A Mech is generally considered to be a large, piloted, mobile vehicle. They've appeared in many forms but generally hold three distinct attributes: They're big, they're tough, and they wield devastating firepower. While mechs are classically portrayed with bipedal or quadrupedal attributes, some mechs forego legs entirely for tank-treads or wheels, potentially offering a more stable platform for firing large-caliber weapons. This trend is rare and usually only exists in games which allow for the complete customization of the vehicle chassis. Mechs tend to wield any form of weapon imaginable, and are generally standardized with initial weapon load-outs to fall within one of three ranged categories:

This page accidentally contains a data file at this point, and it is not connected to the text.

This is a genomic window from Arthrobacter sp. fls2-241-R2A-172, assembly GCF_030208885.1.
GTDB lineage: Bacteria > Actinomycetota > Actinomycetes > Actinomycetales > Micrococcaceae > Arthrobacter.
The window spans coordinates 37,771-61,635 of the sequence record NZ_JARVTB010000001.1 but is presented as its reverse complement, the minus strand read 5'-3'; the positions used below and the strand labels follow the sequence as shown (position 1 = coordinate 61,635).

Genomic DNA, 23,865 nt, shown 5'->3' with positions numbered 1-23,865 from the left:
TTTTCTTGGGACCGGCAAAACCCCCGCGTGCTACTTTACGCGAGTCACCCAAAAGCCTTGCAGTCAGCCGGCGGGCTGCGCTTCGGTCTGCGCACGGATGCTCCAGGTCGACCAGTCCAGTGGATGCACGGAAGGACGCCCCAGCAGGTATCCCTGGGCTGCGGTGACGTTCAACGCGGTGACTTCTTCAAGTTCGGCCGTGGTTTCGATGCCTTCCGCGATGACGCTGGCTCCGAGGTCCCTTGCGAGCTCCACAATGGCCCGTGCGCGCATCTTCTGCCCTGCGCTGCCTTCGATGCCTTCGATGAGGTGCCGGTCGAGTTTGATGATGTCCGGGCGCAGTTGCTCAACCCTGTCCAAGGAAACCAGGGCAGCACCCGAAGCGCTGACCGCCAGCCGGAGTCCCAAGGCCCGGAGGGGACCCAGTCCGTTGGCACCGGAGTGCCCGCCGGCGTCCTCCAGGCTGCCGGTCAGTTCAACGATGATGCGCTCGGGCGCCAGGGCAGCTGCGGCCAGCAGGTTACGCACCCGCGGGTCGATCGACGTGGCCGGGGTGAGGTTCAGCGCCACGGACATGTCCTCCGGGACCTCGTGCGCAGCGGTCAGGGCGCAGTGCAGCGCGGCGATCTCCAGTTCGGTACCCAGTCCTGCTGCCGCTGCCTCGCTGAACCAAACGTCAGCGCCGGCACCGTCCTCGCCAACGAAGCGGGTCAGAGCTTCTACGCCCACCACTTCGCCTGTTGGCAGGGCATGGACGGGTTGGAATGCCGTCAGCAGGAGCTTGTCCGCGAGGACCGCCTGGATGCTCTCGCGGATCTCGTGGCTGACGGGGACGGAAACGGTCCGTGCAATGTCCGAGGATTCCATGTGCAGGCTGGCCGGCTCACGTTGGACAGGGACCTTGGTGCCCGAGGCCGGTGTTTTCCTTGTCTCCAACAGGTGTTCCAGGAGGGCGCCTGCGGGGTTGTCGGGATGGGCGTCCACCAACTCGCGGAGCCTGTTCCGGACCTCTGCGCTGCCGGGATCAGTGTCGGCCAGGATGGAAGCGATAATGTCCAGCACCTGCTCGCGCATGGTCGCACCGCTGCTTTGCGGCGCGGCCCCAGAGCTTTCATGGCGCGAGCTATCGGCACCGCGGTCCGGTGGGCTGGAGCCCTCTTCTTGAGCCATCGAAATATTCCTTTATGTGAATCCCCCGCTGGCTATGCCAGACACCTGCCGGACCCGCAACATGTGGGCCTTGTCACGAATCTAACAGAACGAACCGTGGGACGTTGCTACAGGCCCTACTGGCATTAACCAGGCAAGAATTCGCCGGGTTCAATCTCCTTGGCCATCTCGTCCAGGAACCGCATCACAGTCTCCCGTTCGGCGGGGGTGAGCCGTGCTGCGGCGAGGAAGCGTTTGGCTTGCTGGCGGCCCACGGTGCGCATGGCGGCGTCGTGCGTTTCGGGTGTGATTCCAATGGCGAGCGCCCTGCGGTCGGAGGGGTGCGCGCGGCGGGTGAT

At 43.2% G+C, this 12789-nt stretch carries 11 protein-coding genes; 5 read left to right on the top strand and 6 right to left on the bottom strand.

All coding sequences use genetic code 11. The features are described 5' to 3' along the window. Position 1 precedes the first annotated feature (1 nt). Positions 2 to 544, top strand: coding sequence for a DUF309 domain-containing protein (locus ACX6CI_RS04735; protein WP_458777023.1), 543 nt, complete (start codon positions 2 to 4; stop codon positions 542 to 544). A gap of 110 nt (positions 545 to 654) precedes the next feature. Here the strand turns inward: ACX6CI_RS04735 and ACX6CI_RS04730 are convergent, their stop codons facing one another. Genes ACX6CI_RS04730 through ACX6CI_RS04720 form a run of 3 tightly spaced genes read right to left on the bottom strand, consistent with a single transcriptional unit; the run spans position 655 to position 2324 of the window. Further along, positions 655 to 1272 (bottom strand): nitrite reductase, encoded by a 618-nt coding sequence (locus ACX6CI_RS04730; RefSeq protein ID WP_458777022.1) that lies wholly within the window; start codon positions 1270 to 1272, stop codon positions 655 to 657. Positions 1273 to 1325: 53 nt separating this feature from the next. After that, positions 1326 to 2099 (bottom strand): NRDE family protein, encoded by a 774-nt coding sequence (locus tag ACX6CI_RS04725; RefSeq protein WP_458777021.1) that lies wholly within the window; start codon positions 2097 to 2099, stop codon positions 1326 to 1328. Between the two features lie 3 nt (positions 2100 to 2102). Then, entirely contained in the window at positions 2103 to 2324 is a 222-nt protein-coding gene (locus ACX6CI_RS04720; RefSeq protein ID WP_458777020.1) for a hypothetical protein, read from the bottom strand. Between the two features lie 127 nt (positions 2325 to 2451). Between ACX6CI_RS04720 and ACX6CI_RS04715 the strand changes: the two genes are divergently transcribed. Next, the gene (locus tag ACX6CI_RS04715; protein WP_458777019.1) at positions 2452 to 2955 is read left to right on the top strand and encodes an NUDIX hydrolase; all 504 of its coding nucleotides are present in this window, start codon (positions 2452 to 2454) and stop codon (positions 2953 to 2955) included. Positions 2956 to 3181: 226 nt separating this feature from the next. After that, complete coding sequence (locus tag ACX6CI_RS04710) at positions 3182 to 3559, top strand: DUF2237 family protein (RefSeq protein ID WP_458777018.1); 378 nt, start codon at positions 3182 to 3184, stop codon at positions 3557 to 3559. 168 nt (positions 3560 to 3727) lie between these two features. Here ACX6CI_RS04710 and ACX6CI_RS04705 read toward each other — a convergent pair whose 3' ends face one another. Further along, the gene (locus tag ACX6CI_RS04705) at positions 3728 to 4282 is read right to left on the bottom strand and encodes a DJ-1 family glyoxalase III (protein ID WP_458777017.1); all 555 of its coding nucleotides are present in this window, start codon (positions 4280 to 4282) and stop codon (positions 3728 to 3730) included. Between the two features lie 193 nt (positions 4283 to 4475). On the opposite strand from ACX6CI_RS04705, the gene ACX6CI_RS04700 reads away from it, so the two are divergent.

Mechs designed around long-range combat tend to focus on using missiles and over-sized sniper rifles of both the energy and projectile varieties. They generally have less armor due to their combat profile but typically make up for it with devastating firepower.
Medium-range mechs usually engage with automatic weapons and, in some cases, will carry a backup melee weapon. They usually are balanced between weaponry and armor, so they can stay maneuverable while in combat.
Close-range mechs tend to carry devastating close-range weapons and several powerful melee implements as well. They are heavily armored behemoths and can often wade right into the thick of combat, coming out clean on the other end.